15,000 frames of hand-drawn animation can’t be wrong: Hatch is a Disney-caliber virtual pet app that raises the bar for what an iPad app can look like. [Link]

Bang With Friends
Everyone has at least one friend he or she would like to, you know, be more than friendly with. That’s the premise behind Bang With Friends, a crude Facebook extension that plays to our basest desires. A clever bit of design helps: With the click of a button, you can choose Facebook friends you’d like to bang. But those people would never know--unless they clicked that they wanted to bang you, too. [Link]

Imagine if your most tedious tasks--from managing expenses to doing pushups--could become a beautiful, empowering infographic. Well...stop imagining! [Link]

Children place an iPad on a sheet of paper. They see the face of an animal, and it’s up to them--and a pencil--to complete the image on paper. [Link]

This iPad app, by Pentagram’s Abbot Miller, traps a man in your iPad. It is the spiritual successor to Miller’s previous project, Fifth Wall, which explored how the tight real estate of a tablet screen inherently affects media. [Link]

What You Click Is What You Wear
This prototype, by Jinha Lee, hacks an iPhone to allow you to try on clothing virtually. [Link]

French Girls
You share a photo of anything you like, and the world draws it, hilariously. The app’s secret to steady usage? Everyone has to draw someone else’s photo before they can post one. [Link]

Facebook Home
It may not have changed the world, but Facebook Home still represented the design coup of the year: Take over Android’s mindshare by putting Facebook on its home screen. [Link]

Technically, this real world-based dating app launched in 2012. But in 2013, the team behind it told us all their dirty design secrets. [Link]

Here’s the premise: Forget passwords, just knock to unlock your Macbook. Boom. The incredibly overconfident video demo is just icing on the cake. [Link]

Say The Same Thing
Two people each guess a word. Then they guess again. And very quickly, through some sort of magic, they guess the exact same word from the 171,476 words in the English language. [Link]

Snapchat and Vine
Maybe more than any other services, Vine and Snapchat defined the rapidly changing landscape of social media in 2013. Here’s our analysis of the stupid-simple gesture that’s made them both uber addictive. [Link]

Web browsers have never been an amazing experience when scaled to touch-screen tablets. But Coast, by Opera, reimagines the browser as a full-screen, app-ified interface. [Link]

Rendered in a mere three colors, Hundreds is a game of dots that is insanely addictive. [Link]

Modernist Cuisine At Home
Nathan Myhrvold never saw his gorgeously printed Modernist Cuisine series as a digital book until Inkling convinced him otherwise. The catch? The company would spend the next nine months building this lofty app. [Link]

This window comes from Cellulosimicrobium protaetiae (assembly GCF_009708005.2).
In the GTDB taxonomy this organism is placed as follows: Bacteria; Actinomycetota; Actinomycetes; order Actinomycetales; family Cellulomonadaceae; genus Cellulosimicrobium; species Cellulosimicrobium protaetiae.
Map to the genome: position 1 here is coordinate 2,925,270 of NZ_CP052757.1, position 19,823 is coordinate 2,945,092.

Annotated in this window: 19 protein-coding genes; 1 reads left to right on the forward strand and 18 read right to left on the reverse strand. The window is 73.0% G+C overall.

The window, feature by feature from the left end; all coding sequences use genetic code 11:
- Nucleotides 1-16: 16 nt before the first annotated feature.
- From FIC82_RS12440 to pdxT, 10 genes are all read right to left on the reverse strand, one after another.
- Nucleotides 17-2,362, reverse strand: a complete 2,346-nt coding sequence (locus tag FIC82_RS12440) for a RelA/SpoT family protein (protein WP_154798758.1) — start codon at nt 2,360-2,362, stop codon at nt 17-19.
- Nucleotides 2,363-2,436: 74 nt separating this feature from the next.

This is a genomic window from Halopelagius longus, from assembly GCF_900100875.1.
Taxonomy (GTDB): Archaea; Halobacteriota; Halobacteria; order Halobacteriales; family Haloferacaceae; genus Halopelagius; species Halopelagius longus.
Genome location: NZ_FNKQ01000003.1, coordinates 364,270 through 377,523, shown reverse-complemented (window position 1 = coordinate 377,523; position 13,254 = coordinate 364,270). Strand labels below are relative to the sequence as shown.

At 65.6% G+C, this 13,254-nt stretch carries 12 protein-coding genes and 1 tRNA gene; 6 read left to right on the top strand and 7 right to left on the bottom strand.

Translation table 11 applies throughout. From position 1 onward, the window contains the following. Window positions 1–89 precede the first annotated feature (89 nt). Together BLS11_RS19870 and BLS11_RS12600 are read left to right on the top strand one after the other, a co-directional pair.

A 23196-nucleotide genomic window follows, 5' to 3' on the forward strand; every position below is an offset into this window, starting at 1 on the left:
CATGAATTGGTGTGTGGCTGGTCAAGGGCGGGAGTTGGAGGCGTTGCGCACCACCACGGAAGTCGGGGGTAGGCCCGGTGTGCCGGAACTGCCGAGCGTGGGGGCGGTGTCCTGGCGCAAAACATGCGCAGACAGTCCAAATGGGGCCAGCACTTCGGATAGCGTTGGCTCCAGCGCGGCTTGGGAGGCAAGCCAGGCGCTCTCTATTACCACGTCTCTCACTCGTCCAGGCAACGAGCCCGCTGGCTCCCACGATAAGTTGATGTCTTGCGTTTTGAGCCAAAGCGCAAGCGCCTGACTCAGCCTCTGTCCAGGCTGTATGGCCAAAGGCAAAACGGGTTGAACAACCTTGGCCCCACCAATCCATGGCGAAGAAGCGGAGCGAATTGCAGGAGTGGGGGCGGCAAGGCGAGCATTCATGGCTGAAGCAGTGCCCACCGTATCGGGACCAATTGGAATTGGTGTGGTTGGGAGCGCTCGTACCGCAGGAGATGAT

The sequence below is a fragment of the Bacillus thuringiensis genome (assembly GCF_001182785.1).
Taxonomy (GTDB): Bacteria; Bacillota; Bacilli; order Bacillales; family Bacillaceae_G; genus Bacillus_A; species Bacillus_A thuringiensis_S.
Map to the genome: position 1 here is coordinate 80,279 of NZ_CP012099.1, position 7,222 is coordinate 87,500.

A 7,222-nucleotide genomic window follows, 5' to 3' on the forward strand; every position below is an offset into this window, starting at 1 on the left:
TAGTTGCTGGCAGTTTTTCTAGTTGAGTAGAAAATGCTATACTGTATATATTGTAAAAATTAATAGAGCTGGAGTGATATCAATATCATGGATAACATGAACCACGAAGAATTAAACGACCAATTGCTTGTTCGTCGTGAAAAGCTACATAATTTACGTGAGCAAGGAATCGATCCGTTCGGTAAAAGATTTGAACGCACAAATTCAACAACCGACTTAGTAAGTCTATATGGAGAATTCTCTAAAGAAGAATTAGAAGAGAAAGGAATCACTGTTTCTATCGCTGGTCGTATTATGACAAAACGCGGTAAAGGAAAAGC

Words like “seamless” get thrown around a lot in software. Airbnb’s latest app, designed to match iOS 7 at its core, leverages streamlined interface and rich photography to create a surprisingly robust experience that feels perfect for the iPhone. [Link]

What if you could actually hug someone through your phone? It would be amazing. And Avocado makes that happen. [Link]

Level Money
Do you have enough spare cash to buy a latte today? Level Money will tell you through a clear interface that makes budgeting mindless and instantaneous. [Link]

What if making a movie were as simple as typing a script? That’s the premise behind Plotagon, a young piece of software that’s definitely on to something big. [Link]

The Winston Show
If you’re going to leave Pixar, you’d better be planning something big. And Toy Talk, who released the Winston Show this year, is doing just that. Its freshman app is pushing the boundaries of storytelling through an age-old, most human of mediums: conversation. [Link]

It’s probably the greatest success story of 2013: By alums of Apple and Ideo, Mailbox tackled the elusive task of “inbox zero” by enabling the simplest of gestures: a swipe to manage your email. (An idea so good that Dropbox would buy the company, and Apple would actually rip it off in iOS 7!) [Link]

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The 21 Best-Designed Apps Of 2013

Get downloading!

There were 50 bajillion apps released last year, at least according to Apple. Buried in that pile of steaming, microtransaction-driven zombie-laden garbage, we found a few stellar pieces of software that question the limitations of user interface as we know it. These are the lovingly designed apps that are pushing the entire medium forward, raising the bar for what software can be.

So please, explore the gallery above to see our picks for the best apps of the year. As with any roundup, we've undoubtedly made some oversights. So we encourage all of you to share your favorite apps of 2013 in the comments.

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  • Frank Powell

    I use an app called Email for Business on my iPad. i think its design is extremely good. I love the part where the app opens up like traditional wooden drawers.

  • Tried loading this on my phone, didn't work at all. Now using chrome on windows 8 it's still glitchy and I can't navigate through the slideshow. Pretty shabby for a design article.

  • How is it that there is PROTOTYPE on this list of best-designed apps - as judged by what large body of users? I agree with the initial poster, and will add that this seems to be a simple attempt of content stuffing with no actual backed up evidence in the article. I wonder who paid to be on this "list"?

    Other areas of the article do have merit... however, disappointed in Fast Company's article approval process.

  • This really seems to be a hastily/lazily compiled list of random apps. Not seeing much good design being represented here. No comments under the screenshots about in what way or how they represent good design.